Include alternative text with all visuals and tables.
Visual content includes pictures, clip art, SmartArt graphics, shapes, groups, charts, embedded objects, ink, and videos.
To find all instances of missing alternative text in the spreadsheet, use the Accessibility Checker.
Alt text helps people who can’t see the screen to understand what’s important in images and other visuals.
Avoid using text in images as the sole method of conveying important information. If you must use an image with text in it, repeat that text in the document. In alt text, briefly describe the image and mention the existence of the text and its intent.
Add alt text to images
Add alt text to SmartArt graphics
Add alt text to shapes
Add alt text to PivotCharts
Add alt text to tables
Add meaningful hyperlink text and ScreenTips.
To determine whether hyperlink text makes sense as standalone information and whether it gives readers accurate information about the destination target, visually scan the sheets in your workbook.
People who use screen readers sometimes scan a list of links. Links should convey clear and accurate information about the destination. For example, instead of linking to the text Click here, include the full title of the destination page.
TIP: You can also add ScreenTips that appear when your cursor hovers over a cell that includes a hyperlink.
Add hyperlink text and ScreenTips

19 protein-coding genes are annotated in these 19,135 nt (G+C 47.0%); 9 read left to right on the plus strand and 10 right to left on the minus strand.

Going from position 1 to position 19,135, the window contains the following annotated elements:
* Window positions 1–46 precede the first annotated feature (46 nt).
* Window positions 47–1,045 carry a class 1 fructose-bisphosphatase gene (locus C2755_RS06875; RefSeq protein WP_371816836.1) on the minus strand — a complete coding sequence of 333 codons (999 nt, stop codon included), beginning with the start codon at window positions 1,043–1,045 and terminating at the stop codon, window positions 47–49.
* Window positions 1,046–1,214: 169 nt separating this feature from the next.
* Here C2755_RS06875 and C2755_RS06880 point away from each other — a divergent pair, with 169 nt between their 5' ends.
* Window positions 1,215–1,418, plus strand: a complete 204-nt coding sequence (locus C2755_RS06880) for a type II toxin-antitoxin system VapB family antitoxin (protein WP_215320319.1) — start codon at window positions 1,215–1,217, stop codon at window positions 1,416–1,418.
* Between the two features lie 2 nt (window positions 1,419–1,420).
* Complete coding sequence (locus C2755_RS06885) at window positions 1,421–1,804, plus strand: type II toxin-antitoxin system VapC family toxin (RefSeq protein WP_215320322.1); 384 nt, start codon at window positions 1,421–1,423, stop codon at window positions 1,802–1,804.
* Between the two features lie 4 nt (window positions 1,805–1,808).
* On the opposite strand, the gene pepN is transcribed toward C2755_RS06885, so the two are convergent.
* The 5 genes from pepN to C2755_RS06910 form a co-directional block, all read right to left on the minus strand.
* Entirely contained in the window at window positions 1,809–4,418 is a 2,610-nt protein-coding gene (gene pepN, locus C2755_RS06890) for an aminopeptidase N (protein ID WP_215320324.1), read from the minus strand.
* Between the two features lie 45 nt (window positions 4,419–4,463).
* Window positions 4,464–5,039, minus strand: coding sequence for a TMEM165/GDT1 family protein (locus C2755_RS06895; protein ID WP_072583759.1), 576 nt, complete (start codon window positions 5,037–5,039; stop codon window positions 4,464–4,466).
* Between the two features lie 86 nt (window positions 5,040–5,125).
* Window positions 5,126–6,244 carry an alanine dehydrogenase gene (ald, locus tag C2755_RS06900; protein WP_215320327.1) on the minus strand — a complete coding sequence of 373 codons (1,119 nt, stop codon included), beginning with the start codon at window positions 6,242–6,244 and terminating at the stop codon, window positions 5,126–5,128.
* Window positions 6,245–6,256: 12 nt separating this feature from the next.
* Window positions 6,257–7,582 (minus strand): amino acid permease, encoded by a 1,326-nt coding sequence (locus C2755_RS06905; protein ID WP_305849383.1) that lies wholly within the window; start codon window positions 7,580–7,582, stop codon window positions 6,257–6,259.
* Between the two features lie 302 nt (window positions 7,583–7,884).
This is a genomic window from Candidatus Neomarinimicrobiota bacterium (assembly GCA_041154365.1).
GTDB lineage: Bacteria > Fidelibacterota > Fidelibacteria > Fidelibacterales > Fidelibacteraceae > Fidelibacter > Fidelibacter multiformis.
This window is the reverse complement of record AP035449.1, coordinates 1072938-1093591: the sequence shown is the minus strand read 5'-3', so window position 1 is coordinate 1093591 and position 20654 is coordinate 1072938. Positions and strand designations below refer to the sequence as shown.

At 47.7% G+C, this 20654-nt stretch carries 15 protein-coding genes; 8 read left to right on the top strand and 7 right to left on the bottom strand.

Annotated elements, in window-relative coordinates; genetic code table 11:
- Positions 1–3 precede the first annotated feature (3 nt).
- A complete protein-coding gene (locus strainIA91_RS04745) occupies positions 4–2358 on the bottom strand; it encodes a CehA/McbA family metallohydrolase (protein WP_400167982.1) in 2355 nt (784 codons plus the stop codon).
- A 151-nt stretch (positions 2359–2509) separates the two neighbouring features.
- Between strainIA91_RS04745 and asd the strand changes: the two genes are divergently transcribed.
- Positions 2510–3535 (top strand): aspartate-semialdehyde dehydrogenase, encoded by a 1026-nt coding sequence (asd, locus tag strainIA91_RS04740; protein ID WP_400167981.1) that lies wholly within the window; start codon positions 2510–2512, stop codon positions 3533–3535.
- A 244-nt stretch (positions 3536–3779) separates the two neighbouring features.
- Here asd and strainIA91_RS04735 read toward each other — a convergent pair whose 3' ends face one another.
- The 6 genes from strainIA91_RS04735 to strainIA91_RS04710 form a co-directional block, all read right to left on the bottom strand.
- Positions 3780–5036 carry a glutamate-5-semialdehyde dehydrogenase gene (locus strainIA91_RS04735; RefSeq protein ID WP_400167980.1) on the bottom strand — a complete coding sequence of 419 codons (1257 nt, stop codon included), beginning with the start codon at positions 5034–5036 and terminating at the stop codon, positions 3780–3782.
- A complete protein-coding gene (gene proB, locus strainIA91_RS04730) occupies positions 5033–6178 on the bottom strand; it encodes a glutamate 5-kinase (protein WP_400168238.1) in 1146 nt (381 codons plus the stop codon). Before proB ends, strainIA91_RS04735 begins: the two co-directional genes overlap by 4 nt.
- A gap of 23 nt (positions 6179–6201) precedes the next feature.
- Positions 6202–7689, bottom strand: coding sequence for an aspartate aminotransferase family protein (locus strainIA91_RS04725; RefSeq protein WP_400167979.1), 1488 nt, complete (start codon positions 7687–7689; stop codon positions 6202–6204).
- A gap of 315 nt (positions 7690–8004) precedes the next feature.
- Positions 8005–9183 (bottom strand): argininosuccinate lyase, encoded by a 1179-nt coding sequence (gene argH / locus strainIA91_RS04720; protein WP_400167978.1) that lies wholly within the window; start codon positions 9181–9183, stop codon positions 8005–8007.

Give all sheet tabs unique names, and remove blank sheets.
To find out whether all sheets that contain content in a workbook have descriptive names and whether there are any blank sheets, use the Accessibility Checker.
Screen readers read sheet names, which provide information about what is found on the worksheet, making it easier to understand the contents of a workbook and to navigate through it.
Rename sheet tabs
Delete a sheet tab
Use a simple table structure, and specify column header information.
To ensure that tables don’t contain split cells, merged cells, nested tables, or completely blank rows or columns, use the Accessibility Checker.
Screen readers keep track of their location in a table by counting table cells. If a table is nested within another table or if a cell is merged or split, the screen reader loses count and can’t provide helpful information about the table after that point. Blank cells in a table could also mislead someone using a screen reader into thinking that there is nothing more in the table.
Screen readers also use header information to identify rows and columns.
Add headers to a new table
Use headers in an existing table